The foundations for the Holy Trinity Church were first laid in 1802, with the chapel and burial ground being consecrated in 1806. The Reverend Thomas Scott was the first vicar and was the father of George Gilbert Scott, the renowned architect. Unfortunately, the original church became unsound following a long spell of dry weather in the early 1800s and had to be demolished, being replaced with the current building in 1827.
The Village School opened in 1839 adjoining the church and was enlarged in 1894, moving to its current location at the end of Church Street in 1976. A merger of Gawcott and Tingewick Schools to form a new entity – Roundwood School – was completed in 2007 and Roundwood now offers education to children between the ages of 4 and 11 from buildings in the two Villages.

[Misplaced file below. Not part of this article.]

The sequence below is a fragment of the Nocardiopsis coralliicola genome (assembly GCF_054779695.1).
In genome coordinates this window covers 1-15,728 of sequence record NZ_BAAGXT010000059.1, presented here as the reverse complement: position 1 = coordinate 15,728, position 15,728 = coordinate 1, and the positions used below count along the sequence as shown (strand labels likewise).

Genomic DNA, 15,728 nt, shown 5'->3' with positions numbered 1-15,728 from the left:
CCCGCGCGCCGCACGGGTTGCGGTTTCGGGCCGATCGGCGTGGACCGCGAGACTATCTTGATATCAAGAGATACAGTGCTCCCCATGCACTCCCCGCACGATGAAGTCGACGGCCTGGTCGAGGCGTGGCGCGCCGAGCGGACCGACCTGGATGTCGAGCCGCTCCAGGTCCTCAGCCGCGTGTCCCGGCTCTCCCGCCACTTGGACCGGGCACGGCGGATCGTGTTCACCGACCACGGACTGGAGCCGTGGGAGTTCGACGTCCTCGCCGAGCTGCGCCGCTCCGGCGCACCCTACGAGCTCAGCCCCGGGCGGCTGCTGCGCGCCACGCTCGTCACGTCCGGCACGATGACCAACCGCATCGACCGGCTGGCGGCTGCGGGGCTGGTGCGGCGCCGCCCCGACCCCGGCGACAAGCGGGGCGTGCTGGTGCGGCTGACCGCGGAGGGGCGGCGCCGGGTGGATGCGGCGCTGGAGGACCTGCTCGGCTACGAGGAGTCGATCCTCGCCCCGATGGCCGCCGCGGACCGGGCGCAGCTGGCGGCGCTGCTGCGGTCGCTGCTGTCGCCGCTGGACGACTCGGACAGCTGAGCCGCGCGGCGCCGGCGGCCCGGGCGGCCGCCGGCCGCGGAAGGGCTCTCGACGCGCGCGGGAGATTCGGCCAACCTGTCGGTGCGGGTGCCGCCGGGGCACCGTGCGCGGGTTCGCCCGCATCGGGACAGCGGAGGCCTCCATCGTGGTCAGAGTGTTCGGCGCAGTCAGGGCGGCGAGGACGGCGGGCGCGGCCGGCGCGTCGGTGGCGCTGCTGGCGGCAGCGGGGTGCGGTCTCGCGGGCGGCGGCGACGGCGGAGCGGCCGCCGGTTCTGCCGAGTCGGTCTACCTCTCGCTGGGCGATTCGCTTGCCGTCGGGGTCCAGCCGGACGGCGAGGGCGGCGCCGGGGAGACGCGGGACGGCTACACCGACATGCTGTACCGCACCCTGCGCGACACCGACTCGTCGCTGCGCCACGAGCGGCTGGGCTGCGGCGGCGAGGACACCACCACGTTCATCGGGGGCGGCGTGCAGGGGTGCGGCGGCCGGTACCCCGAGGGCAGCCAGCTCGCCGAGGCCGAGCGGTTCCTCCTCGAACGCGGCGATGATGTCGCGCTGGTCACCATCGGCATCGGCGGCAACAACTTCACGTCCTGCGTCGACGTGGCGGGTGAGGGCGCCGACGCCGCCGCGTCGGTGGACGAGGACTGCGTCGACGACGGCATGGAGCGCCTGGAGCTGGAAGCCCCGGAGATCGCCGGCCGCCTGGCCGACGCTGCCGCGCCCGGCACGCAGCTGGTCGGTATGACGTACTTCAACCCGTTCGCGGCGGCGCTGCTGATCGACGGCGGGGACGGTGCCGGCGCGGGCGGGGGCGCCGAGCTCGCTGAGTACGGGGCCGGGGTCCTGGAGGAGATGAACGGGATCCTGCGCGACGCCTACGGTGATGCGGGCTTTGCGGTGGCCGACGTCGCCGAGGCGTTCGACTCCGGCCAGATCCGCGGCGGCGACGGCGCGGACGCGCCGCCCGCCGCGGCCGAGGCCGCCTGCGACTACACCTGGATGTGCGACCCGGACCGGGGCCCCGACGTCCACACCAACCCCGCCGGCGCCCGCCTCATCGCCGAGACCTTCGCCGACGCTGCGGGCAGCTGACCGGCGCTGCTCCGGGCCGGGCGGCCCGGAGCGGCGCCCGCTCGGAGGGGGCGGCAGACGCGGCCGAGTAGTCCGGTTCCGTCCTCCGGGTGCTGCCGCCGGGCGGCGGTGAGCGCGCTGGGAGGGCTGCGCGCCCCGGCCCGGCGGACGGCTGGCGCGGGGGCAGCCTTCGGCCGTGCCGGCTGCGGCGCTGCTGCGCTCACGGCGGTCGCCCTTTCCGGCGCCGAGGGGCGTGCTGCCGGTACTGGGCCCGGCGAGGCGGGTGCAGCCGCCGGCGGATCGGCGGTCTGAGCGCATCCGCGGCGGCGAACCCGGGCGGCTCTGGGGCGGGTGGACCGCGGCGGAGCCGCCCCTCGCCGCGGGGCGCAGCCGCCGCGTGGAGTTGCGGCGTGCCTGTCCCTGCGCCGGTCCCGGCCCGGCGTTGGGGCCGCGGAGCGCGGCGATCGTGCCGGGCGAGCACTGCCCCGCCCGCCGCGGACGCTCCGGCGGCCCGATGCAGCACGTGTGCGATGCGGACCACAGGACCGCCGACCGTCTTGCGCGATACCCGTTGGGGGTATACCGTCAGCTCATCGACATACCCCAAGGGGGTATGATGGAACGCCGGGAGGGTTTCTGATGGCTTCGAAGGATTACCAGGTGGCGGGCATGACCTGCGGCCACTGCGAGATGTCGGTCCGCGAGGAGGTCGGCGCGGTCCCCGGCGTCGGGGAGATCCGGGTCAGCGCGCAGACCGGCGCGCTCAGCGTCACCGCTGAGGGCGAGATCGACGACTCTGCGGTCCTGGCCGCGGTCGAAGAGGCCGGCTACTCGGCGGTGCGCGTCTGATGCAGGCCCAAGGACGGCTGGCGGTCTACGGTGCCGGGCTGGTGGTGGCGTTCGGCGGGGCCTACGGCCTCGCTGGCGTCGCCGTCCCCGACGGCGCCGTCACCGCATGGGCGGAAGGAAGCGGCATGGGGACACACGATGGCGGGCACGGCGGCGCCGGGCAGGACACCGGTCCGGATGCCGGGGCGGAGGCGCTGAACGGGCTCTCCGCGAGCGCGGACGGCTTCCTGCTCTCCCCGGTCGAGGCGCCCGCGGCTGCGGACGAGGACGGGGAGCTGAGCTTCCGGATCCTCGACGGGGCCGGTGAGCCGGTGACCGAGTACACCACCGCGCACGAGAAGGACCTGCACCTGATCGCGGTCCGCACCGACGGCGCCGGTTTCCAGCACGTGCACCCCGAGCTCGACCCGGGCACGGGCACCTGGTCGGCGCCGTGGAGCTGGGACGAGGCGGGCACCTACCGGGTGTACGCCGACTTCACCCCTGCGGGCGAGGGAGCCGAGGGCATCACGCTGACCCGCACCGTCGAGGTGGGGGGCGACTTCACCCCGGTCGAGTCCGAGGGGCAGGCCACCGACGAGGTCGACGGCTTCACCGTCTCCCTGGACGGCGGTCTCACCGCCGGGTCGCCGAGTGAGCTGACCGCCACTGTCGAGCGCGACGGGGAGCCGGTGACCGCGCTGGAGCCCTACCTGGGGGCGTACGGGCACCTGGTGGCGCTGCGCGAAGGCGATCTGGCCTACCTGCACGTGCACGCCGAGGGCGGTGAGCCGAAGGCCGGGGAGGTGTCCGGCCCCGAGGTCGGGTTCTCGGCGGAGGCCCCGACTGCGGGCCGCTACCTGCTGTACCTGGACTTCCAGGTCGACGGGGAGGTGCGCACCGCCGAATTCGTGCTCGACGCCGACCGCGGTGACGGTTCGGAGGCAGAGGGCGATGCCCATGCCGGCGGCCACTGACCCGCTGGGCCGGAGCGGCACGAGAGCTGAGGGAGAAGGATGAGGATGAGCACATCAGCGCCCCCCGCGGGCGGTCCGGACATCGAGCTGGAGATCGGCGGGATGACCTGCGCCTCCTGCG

The Village Methodist movement started in a cottage on Main Street before moving to the present building in 1868. The Sunday School was in existence in the early days and continues successfully today.
Gawcott used to have five Public Houses, four of which are now private residences, including the former Red Lion, The Royal Oak and The Cuckoo’s Nest. The latter opened as the Chequers in 1742 before becoming the New Inn and finally the Cuckoo’s Nest. The original Crown Inn was known to be trading in 1737 but became a private house in 1805. However, in the same year a new Crown public house was opened in the current premises.